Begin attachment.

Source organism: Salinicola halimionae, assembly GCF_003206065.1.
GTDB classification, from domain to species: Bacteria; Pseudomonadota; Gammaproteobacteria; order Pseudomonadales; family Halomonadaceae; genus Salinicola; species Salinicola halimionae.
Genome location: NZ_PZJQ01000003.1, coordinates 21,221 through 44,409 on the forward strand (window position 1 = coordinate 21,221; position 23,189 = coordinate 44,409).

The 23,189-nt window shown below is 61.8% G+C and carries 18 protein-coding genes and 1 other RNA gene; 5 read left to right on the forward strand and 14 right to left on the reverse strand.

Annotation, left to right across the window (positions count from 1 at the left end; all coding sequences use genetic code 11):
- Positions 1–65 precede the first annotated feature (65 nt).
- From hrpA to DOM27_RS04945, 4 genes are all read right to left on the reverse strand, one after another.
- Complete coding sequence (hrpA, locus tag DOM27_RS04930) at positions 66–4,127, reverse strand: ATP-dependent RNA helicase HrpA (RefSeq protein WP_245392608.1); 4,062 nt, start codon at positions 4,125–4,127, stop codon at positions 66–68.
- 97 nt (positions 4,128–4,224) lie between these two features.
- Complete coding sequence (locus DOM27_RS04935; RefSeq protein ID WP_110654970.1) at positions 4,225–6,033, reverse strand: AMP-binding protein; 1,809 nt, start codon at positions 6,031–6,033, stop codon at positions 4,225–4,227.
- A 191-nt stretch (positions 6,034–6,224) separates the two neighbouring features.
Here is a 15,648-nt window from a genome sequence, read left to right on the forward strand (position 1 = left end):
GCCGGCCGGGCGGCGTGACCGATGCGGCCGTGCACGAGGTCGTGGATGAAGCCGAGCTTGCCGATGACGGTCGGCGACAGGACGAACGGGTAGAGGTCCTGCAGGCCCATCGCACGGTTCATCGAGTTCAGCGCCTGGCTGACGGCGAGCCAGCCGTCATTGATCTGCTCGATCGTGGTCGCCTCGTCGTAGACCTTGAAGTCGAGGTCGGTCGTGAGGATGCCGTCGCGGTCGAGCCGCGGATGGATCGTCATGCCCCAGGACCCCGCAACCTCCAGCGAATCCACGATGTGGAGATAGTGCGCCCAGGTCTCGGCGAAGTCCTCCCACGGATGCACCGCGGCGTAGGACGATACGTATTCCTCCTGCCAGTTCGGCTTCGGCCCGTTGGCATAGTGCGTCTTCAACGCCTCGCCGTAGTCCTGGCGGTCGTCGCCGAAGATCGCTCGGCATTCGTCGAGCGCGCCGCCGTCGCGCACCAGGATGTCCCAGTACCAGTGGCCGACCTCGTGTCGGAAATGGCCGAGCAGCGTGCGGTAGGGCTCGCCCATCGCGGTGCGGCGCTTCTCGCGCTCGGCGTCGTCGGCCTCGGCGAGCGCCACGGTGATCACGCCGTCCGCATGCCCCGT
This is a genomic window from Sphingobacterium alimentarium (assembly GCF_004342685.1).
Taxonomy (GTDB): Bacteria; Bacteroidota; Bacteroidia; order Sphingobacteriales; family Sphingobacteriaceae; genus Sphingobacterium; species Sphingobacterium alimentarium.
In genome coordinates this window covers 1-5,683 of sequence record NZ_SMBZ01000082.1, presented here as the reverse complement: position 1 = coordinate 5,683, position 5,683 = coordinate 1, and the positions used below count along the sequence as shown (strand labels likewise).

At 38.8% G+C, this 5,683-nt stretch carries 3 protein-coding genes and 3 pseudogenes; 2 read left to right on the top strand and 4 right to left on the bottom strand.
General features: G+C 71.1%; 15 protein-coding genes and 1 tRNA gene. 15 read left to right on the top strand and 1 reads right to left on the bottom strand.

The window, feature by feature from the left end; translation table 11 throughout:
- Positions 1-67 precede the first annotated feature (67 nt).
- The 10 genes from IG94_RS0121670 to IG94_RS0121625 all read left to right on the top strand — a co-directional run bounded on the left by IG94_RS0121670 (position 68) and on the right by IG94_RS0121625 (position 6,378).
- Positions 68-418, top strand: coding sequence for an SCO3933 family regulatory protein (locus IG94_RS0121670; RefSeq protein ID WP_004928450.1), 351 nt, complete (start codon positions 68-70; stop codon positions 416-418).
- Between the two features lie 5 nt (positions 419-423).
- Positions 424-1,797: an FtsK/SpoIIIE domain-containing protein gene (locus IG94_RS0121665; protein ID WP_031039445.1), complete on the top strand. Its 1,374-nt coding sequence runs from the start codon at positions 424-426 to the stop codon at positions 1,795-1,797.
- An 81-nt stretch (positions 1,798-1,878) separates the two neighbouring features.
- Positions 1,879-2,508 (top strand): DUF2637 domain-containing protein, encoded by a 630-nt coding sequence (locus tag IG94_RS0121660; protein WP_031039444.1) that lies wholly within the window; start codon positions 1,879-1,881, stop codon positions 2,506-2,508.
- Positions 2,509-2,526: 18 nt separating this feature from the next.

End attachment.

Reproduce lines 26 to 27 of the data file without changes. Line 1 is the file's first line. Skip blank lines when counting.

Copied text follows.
- Positions 1,879-2,508 (top strand): DUF2637 domain-containing protein, encoded by a 630-nt coding sequence (locus tag IG94_RS0121660; protein WP_031039444.1) that lies wholly within the window; start codon positions 1,879-1,881, stop codon positions 2,506-2,508.
- Positions 2,509-2,526: 18 nt separating this feature from the next.